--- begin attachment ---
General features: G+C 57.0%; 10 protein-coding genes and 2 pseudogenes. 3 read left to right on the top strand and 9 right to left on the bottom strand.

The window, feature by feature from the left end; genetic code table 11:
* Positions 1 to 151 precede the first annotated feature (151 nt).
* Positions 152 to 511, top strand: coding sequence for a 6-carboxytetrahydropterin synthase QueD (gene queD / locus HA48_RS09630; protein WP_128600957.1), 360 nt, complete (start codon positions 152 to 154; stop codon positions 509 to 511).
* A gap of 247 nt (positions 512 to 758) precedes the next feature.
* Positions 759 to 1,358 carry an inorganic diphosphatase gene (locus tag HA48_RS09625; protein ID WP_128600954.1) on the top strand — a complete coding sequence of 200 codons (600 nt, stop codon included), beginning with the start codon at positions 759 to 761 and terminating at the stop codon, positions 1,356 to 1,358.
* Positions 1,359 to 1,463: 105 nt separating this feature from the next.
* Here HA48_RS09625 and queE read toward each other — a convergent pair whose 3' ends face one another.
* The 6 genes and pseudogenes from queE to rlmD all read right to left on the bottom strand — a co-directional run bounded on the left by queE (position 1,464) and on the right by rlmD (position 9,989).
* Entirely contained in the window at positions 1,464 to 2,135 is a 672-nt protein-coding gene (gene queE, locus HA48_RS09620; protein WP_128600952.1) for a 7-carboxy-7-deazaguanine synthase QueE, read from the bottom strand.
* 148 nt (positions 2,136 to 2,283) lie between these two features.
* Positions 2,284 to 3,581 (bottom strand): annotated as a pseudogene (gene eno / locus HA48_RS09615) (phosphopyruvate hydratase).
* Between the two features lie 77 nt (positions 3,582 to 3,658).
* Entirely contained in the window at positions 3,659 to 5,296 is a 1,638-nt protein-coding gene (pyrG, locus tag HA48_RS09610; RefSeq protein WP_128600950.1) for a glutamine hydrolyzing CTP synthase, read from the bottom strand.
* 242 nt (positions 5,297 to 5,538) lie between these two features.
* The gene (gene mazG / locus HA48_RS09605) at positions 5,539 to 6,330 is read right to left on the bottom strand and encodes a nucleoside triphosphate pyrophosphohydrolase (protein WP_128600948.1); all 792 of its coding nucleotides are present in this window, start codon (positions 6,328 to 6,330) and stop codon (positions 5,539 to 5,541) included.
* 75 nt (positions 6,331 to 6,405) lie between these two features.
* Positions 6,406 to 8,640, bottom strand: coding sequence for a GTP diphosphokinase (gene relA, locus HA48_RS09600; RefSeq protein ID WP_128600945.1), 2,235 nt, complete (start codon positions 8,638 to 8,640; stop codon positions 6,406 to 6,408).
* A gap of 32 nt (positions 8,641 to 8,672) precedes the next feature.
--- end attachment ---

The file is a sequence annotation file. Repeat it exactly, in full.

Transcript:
General features: G+C 57.0%; 10 protein-coding genes and 2 pseudogenes. 3 read left to right on the top strand and 9 right to left on the bottom strand.

The window, feature by feature from the left end; genetic code table 11:
* Positions 1 to 151 precede the first annotated feature (151 nt).
* Positions 152 to 511, top strand: coding sequence for a 6-carboxytetrahydropterin synthase QueD (gene queD / locus HA48_RS09630; protein WP_128600957.1), 360 nt, complete (start codon positions 152 to 154; stop codon positions 509 to 511).
* A gap of 247 nt (positions 512 to 758) precedes the next feature.
* Positions 759 to 1,358 carry an inorganic diphosphatase gene (locus tag HA48_RS09625; protein ID WP_128600954.1) on the top strand — a complete coding sequence of 200 codons (600 nt, stop codon included), beginning with the start codon at positions 759 to 761 and terminating at the stop codon, positions 1,356 to 1,358.
* Positions 1,359 to 1,463: 105 nt separating this feature from the next.
* Here HA48_RS09625 and queE read toward each other — a convergent pair whose 3' ends face one another.
* The 6 genes and pseudogenes from queE to rlmD all read right to left on the bottom strand — a co-directional run bounded on the left by queE (position 1,464) and on the right by rlmD (position 9,989).
* Entirely contained in the window at positions 1,464 to 2,135 is a 672-nt protein-coding gene (gene queE, locus HA48_RS09620; protein WP_128600952.1) for a 7-carboxy-7-deazaguanine synthase QueE, read from the bottom strand.
* 148 nt (positions 2,136 to 2,283) lie between these two features.
* Positions 2,284 to 3,581 (bottom strand): annotated as a pseudogene (gene eno / locus HA48_RS09615) (phosphopyruvate hydratase).
* Between the two features lie 77 nt (positions 3,582 to 3,658).
* Entirely contained in the window at positions 3,659 to 5,296 is a 1,638-nt protein-coding gene (pyrG, locus tag HA48_RS09610; RefSeq protein WP_128600950.1) for a glutamine hydrolyzing CTP synthase, read from the bottom strand.
* 242 nt (positions 5,297 to 5,538) lie between these two features.
* The gene (gene mazG / locus HA48_RS09605) at positions 5,539 to 6,330 is read right to left on the bottom strand and encodes a nucleoside triphosphate pyrophosphohydrolase (protein WP_128600948.1); all 792 of its coding nucleotides are present in this window, start codon (positions 6,328 to 6,330) and stop codon (positions 5,539 to 5,541) included.
* 75 nt (positions 6,331 to 6,405) lie between these two features.
* Positions 6,406 to 8,640, bottom strand: coding sequence for a GTP diphosphokinase (gene relA, locus HA48_RS09600; RefSeq protein ID WP_128600945.1), 2,235 nt, complete (start codon positions 8,638 to 8,640; stop codon positions 6,406 to 6,408).
* A gap of 32 nt (positions 8,641 to 8,672) precedes the next feature.